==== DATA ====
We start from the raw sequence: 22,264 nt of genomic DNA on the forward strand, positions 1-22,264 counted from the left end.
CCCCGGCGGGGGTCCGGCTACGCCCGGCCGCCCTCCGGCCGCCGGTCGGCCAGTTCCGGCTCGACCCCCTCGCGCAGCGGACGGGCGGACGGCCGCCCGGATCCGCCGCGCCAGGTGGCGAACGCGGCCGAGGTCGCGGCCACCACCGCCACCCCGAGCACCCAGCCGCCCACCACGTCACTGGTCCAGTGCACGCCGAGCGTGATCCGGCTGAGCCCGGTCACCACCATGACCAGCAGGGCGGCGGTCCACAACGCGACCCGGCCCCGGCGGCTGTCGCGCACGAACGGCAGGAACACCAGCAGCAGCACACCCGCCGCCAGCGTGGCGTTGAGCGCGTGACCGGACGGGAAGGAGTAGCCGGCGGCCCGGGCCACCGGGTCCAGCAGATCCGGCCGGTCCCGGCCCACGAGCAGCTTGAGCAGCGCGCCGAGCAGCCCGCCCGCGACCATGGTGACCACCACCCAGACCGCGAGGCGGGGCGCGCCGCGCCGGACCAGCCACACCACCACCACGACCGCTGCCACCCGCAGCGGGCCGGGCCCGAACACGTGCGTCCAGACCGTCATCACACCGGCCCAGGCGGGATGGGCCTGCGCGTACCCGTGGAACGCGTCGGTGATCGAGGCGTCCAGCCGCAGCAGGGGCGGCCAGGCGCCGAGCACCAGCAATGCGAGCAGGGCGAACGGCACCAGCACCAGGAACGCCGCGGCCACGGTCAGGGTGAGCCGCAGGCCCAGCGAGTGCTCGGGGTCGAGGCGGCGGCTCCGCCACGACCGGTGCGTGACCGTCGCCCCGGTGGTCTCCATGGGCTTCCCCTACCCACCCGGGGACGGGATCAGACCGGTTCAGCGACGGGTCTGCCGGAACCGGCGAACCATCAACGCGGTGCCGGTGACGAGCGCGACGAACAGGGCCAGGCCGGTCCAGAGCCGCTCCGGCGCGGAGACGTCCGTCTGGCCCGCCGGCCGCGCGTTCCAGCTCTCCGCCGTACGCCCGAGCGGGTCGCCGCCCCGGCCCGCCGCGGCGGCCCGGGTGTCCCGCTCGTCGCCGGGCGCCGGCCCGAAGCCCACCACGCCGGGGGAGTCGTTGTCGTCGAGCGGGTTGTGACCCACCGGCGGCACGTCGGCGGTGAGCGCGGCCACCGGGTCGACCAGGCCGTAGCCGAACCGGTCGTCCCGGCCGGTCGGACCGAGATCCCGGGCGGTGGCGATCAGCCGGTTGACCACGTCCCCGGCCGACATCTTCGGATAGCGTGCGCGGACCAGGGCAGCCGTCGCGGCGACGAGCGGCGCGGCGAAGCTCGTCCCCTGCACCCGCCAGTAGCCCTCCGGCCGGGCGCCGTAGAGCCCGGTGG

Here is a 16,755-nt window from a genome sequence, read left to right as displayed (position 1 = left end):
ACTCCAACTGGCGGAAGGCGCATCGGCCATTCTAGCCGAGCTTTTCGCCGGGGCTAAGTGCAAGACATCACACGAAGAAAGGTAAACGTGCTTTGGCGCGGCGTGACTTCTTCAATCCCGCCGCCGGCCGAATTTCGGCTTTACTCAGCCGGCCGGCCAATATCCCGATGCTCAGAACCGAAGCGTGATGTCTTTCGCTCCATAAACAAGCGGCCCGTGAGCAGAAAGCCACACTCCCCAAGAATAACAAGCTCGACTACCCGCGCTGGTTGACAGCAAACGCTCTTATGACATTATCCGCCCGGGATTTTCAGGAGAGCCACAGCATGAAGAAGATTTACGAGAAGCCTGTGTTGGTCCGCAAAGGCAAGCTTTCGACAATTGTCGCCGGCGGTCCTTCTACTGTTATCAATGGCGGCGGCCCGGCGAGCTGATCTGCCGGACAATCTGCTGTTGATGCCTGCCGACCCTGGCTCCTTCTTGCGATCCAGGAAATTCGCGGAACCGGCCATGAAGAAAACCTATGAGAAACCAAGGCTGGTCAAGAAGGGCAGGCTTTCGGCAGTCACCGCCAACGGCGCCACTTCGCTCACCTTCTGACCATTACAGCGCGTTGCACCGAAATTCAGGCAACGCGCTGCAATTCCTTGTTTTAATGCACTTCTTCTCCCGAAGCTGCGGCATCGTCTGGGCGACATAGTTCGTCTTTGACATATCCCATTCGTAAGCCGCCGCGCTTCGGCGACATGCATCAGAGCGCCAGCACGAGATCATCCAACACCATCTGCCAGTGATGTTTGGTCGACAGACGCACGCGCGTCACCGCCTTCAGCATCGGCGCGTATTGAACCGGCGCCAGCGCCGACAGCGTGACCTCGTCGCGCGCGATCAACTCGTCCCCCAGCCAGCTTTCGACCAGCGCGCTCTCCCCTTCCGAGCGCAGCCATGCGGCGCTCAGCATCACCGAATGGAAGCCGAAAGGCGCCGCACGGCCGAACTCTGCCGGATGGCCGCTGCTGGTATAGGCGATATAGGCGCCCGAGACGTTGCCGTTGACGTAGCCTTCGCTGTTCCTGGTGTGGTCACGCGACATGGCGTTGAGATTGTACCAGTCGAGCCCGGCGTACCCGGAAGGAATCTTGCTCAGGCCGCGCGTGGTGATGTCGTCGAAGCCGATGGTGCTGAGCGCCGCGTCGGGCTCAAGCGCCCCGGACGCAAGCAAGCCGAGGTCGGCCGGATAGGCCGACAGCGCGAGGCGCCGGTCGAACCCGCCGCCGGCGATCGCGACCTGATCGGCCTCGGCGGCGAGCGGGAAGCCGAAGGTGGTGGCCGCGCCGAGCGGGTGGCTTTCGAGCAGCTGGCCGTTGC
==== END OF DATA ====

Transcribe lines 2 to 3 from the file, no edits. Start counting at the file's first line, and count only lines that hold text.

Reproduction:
CCCCGGCGGGGGTCCGGCTACGCCCGGCCGCCCTCCGGCCGCCGGTCGGCCAGTTCCGGCTCGACCCCCTCGCGCAGCGGACGGGCGGACGGCCGCCCGGATCCGCCGCGCCAGGTGGCGAACGCGGCCGAGGTCGCGGCCACCACCGCCACCCCGAGCACCCAGCCGCCCACCACGTCACTGGTCCAGTGCACGCCGAGCGTGATCCGGCTGAGCCCGGTCACCACCATGACCAGCAGGGCGGCGGTCCACAACGCGACCCGGCCCCGGCGGCTGTCGCGCACGAACGGCAGGAACACCAGCAGCAGCACACCCGCCGCCAGCGTGGCGTTGAGCGCGTGACCGGACGGGAAGGAGTAGCCGGCGGCCCGGGCCACCGGGTCCAGCAGATCCGGCCGGTCCCGGCCCACGAGCAGCTTGAGCAGCGCGCCGAGCAGCCCGCCCGCGACCATGGTGACCACCACCCAGACCGCGAGGCGGGGCGCGCCGCGCCGGACCAGCCACACCACCACCACGACCGCTGCCACCCGCAGCGGGCCGGGCCCGAACACGTGCGTCCAGACCGTCATCACACCGGCCCAGGCGGGATGGGCCTGCGCGTACCCGTGGAACGCGTCGGTGATCGAGGCGTCCAGCCGCAGCAGGGGCGGCCAGGCGCCGAGCACCAGCAATGCGAGCAGGGCGAACGGCACCAGCACCAGGAACGCCGCGGCCACGGTCAGGGTGAGCCGCAGGCCCAGCGAGTGCTCGGGGTCGAGGCGGCGGCTCCGCCACGACCGGTGCGTGACCGTCGCCCCGGTGGTCTCCATGGGCTTCCCCTACCCACCCGGGGACGGGATCAGACCGGTTCAGCGACGGGTCTGCCGGAACCGGCGAACCATCAACGCGGTGCCGGTGACGAGCGCGACGAACAGGGCCAGGCCGGTCCAGAGCCGCTCCGGCGCGGAGACGTCCGTCTGGCCCGCCGGCCGCGCGTTCCAGCTCTCCGCCGTACGCCCGAGCGGGTCGCCGCCCCGGCCCGCCGCGGCGGCCCGGGTGTCCCGCTCGTCGCCGGGCGCCGGCCCGAAGCCCACCACGCCGGGGGAGTCGTTGTCGTCGAGCGGGTTGTGACCCACCGGCGGCACGTCGGCGGTGAGCGCGGCCACCGGGTCGACCAGGCCGTAGCCGAACCGGTCGTCCCGGCCGGTCGGACCGAGATCCCGGGCGGTGGCGATCAGCCGGTTGACCACGTCCCCGGCCGACATCTTCGGATAGCGTGCGCGGACCAGGGCAGCCGTCGCGGCGACGAGCGGCGCGGCGAAGCTCGTCCCCTGCACCCGCCAGTAGCCCTCCGGCCGGGCGCCGTAGAGCCCGGTGG

Here is a 16,755-nt window from a genome sequence, read left to right as displayed (position 1 = left end):